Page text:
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Proceeding Paper

Protective Antifungal Activity of Plantago major Extract Against the Phytopathogenic Fungi Phytophthora cinnamomi, Diplodia corticola and Colletotrichum Species †

by 1 and 1,2,3,*
1
Centre of Molecular and Environmental Biology (CBMA), Department of Biology, Campus de Gualtar, University of Minho, 4710-057 Braga, Portugal
2
Centre for the Research and Technology of Agro-Environmental and Biological Sciences (CITAB), Department of Biology, Campus de Gualtar, University of Minho, 4710-057 Braga, Portugal
3
Centre of Biological Engineering (CEB), Department of Biology, Campus de Gualtar, University of Minho, 4710-057 Braga, Portugal
*
Author to whom correspondence should be addressed.
Presented at the 1st International Electronic Conference on Food Science and Functional Foods, 10–25 November 2020; Available online: https://foods_2020.sciforum.net/.
Proceedings 2021, 70(1), 94; https://doi.org/10.3390/foods_2020-07678
Published: 9 November 2020

Abstract

:
Synthetic fungicides for crops protection raise environmental and human concerns due to accumulation in edible vegetables, showing significant toxicity to humans, and in soil, groundwater and rivers, affecting ecological balance. In addition, they are prone to the development of resistant strains because of the single target-based mechanism of action. Plant extracts provide attractive alternatives, as they constitute a rich source of biodegradable secondary metabolites, such as phenols, flavonoids and saponins, which have multiple modes of antifungal action and a lower probability of the development of resistant fungi. This work has the objective of identifying plant extracts with antifungal activity, aiming to contribute to food safety and sustainable agricultural practices. We selected a saponin-containing plant, Plantago major, and extracted secondary metabolites with 50% (v/v) ethanol, dried by evaporation, and dissolved in water. For antifungal activity, the phytopathogenic fungi Colletotrichum acutatum, Colletotrichum gloeosporioides, Colletotrichum godetiae, Colletotrichum nymphaeae, Diplodia corticola and Phytophthora cinnamomi were selected because they affect fruits and vegetables, such as strawberry, almond, apple, avocado, blueberry and chestnut trees. The aqueous extract was incorporated into PDA medium at different concentrations and mycelial discs were placed in the center of each Petri dish. Growth was measured as the radial mycelial growth at 3, 6, and 9 days incubation at 25 °C in the dark. The maximum growth inhibition (32.2%) was obtained against P. cinnamomi with 2000 µg/mL extract followed by C. gloeosporioides (25.7%) on the sixth day and by C. godetiae and C. nymphaeae (21.1%) on the ninth day. Results show that P. major presents antifungal activity in all phytopathogenic fungi tested and the extract can be used to protect important crops, by inhibiting the development of fungal infections and promoting food security and a sustainable agriculture.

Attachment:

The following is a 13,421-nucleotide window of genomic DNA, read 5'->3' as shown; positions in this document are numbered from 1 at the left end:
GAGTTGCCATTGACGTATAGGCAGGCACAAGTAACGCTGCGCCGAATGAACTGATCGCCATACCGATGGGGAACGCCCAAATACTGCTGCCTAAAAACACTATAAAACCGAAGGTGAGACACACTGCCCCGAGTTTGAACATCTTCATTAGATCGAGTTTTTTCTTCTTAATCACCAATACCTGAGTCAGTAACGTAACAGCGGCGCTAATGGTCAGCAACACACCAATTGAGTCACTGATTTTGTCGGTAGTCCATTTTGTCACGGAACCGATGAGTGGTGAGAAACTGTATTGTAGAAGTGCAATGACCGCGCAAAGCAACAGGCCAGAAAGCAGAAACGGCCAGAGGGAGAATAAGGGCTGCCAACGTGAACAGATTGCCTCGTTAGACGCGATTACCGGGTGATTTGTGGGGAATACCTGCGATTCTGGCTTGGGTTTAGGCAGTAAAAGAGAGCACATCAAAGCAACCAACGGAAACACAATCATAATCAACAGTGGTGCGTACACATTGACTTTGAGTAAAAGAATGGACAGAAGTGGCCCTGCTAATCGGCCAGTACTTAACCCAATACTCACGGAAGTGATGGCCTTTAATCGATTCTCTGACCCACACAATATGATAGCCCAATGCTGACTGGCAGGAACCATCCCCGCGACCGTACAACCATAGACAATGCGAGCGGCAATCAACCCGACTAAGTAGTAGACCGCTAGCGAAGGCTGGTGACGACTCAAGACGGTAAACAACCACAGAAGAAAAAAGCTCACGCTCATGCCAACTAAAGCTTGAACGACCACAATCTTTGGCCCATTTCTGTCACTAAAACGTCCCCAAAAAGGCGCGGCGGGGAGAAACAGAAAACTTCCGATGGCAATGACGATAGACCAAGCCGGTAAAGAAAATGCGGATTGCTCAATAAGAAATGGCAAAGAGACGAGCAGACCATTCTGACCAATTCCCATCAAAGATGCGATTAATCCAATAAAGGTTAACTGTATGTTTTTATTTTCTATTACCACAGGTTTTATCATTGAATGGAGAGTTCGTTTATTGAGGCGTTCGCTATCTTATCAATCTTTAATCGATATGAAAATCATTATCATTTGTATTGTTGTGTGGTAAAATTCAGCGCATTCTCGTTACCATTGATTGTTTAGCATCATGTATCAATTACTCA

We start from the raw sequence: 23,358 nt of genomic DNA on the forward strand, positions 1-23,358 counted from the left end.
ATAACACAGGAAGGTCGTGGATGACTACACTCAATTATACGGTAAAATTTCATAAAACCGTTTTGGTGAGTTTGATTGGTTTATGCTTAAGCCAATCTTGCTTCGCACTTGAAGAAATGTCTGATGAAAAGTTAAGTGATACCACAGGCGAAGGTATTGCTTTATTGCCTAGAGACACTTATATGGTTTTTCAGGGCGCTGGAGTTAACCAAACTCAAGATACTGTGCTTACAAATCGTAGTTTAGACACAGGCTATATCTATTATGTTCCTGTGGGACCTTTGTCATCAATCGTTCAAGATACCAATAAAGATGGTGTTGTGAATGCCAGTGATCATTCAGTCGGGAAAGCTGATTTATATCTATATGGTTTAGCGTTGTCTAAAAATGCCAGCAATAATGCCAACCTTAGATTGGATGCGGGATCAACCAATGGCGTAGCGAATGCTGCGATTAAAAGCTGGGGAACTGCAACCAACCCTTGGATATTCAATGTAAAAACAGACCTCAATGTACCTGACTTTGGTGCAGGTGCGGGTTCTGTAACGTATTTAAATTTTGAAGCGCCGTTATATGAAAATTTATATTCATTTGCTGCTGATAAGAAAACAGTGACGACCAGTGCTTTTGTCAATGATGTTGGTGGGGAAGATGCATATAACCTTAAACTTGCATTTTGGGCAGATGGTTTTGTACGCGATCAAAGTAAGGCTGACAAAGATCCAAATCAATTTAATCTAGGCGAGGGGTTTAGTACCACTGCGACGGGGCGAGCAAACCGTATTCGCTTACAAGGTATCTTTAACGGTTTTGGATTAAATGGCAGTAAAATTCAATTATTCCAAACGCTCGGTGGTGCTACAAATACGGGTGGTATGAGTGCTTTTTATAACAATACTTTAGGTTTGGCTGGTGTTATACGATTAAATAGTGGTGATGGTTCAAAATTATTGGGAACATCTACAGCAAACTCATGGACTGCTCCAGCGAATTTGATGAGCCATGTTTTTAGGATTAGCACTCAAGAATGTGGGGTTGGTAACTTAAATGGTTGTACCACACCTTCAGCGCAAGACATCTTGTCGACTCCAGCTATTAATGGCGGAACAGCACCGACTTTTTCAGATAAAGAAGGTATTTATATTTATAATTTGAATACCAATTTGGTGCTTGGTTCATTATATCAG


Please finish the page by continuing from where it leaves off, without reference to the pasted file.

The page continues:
Published: 9 November 2020

1. Introduction

Crop-protecting synthetic fungicides raise environmental and human concerns due to accumulation in edible vegetables [1], showing significant toxicity to humans [2], and in soil [3], groundwater and rivers [4], affecting ecological balance. Plantago major (Figure 1) extract is a rich source of biodegradable secondary metabolites, which have multiple modes of antifungal action and a lower probability of the development of resistant fungi strains, a very notorious problem with the use of synthetic fungicides [5]. The objective of this work is to evaluate the antifungal activity of P. major extract, as a potential replacement of synthetic fungicides, aiming to contribute to sustainable agriculture practices and food safety.